So you make let's say a measurement and the sub and midbass is above the "0db" line.
And the horns are somewhere above it and some spots below it (because the horns have pretty drastic curves) well , let's say the target by default sets sub about 3db above that line and 16k around -2db part.

So if you just optimize where the default target is it's going to put boosts and cuts to make that target....so the measurement in the "all before" when compared to the reference in "0db" could be high above that line and have parts below it. Well depending on how loud the measurements were taken will show where the "all before" is placed on the graph. So In reference to the 0db line the measurement is just normalized and doesn't reflect any "0db" centering on the graph. They just put the measurement on the screen so you can see it , after all there is no scroll down or scroll up so they have to just stick it in the window with where you want your target.

So when making a target , the center of the measurement will depend on how much boost and cut Dirac can accomplish. So if the measurement has more than about 6db dip in it from its center. To find center you would have to take the tallest peak/null and get the range and divide it by 2 to get the center of where Dirac will make its correction.

Remember Diracs behaviors , Diracs IIrs are not like PEQs on a dsp, dirac uses one single filter to do the whole correction, it would be similar to a single biquad that programs banks of biquads, but it's not limited to banks of biquads. It's a IIR inverse filter literally a mirror image of the averaged frequency response. So it will use boost and cut. Always! You can't make the target line in the blue screen under all the measurements and think it will only use cuts that's not how inverse filters work.

So after you take measurements the "all before " doesn't mean anything compared to what your viewing. So Dirac 1st makes its inverse frequency response filter. Than it uses the reference point and makes a inverse phase filter but before it does that it takes into account what the 1st inverse filters effect on minimum phase so that it doesn't over correct phase.

It determines minimum phase by the reflections in the IR. By avoiding those and feeding back the projected reflection sound with an inverse filter it should effectively change the speakers behavior to make the reflections part of the acoustical stream. So it does some funky shit.... and up there I said "should" because that part wasn't fully explained in the video I saw with the maker of Dirac in it...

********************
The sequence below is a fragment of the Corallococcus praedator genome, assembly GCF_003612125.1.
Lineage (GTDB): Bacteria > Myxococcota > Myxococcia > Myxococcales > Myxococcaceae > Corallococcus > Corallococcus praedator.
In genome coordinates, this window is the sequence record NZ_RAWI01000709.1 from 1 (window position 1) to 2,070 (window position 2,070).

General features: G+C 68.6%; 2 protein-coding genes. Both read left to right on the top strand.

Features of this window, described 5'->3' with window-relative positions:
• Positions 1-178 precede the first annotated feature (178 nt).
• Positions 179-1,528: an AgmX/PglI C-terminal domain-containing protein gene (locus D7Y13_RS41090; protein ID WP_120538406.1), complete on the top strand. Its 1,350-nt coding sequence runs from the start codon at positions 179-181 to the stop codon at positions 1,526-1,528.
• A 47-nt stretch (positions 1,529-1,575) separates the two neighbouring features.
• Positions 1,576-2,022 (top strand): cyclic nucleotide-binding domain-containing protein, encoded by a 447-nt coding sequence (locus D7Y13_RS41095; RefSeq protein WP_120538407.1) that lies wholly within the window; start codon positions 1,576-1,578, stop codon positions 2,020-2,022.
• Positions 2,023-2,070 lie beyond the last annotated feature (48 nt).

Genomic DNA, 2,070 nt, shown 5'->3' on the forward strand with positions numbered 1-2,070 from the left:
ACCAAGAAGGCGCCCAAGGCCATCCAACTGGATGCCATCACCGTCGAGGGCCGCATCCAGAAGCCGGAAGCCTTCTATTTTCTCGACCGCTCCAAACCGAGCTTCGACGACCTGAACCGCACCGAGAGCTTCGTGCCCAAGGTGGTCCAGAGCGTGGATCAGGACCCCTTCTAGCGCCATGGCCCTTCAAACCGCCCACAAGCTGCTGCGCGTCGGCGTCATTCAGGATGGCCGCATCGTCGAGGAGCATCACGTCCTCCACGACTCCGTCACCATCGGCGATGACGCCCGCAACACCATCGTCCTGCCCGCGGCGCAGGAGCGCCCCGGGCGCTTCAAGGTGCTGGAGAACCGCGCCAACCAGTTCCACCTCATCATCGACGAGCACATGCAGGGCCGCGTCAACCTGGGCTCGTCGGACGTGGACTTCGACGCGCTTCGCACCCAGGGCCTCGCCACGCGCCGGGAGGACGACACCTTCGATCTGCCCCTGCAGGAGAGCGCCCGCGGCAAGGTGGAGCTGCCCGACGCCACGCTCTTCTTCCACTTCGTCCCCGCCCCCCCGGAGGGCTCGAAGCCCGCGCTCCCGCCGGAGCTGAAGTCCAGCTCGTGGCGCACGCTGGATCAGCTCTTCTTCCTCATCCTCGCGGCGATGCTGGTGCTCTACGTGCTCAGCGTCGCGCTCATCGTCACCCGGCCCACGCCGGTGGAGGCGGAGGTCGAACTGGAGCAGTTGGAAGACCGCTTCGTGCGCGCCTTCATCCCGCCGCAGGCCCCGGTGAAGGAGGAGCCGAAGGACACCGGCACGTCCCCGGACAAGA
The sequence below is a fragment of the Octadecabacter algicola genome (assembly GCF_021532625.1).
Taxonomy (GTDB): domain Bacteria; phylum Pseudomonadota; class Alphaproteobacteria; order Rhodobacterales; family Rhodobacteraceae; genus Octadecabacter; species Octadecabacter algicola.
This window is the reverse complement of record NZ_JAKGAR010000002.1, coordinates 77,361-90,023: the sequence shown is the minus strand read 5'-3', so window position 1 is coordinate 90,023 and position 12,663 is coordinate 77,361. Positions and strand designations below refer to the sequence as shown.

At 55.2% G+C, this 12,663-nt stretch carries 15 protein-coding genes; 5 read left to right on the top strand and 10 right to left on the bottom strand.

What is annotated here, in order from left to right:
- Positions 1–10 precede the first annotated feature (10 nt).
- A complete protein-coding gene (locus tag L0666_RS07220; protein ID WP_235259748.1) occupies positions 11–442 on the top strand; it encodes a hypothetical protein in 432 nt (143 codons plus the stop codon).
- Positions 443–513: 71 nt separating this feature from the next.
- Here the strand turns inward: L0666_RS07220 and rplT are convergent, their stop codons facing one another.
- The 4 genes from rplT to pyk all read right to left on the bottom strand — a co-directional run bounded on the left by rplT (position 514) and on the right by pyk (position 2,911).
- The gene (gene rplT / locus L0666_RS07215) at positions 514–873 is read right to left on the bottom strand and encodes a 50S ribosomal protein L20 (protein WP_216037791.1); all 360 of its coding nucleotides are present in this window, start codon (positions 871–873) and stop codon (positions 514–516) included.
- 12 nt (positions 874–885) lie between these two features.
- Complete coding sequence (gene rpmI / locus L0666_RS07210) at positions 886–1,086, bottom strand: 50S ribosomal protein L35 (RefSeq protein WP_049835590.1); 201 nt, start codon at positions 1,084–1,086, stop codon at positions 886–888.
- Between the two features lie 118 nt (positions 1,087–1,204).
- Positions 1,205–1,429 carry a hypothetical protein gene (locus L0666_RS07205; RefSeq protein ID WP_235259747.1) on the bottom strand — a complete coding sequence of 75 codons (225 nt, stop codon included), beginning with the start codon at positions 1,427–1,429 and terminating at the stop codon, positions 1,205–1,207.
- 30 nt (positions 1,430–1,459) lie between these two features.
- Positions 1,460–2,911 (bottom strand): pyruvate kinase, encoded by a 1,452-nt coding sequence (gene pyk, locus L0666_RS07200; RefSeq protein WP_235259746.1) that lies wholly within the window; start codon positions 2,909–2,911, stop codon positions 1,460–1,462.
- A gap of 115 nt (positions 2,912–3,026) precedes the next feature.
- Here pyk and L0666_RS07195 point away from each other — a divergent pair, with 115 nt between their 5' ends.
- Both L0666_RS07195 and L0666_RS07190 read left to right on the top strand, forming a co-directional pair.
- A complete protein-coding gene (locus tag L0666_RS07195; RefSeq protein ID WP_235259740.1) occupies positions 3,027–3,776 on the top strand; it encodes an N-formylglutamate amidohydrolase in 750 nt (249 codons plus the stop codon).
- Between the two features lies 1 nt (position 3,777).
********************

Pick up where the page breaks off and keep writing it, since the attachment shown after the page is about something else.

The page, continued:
So when dealing with inverse filters you gotta know your digital headroom. So 1 you get a stronger signal out of Dirac if the magnitude is already pretty flat. If it's not flat like elgroso said you have to turn down the volume out of Dirac. Well that sucks because than the amp gain has to go up or boost on outs in dsp. Which is why I think the newer minidsps have +12db boost on outputs now. So, if your measurement are more than a 6db swing you may crash into 0dbfs and that's the absolute max in digital. So I figure the test sweep has at least 6db crest noise so a 6db swing (+/-6db or 12db boost and cut together) should be safe I think Dirac come in default with -10db lowered out.

So yes my measurements show a huge cut at 3k (which I did on purpose) and it's about 12db deep on Dirac measurements so it will boost that 12db in its filter and I've been playing Dirac a 0db thinking as long as my target is under 0db it will only cut which is false

:)

And yeah I hear distortion in the high mids too. And that's where I have lots peq on horns. So I gotta rethink things a bit and dial up a really good flat tune 1st. Or have very good level setting I should say and maybe 3 pre. Eq cuts only on big peaks to flatten things first.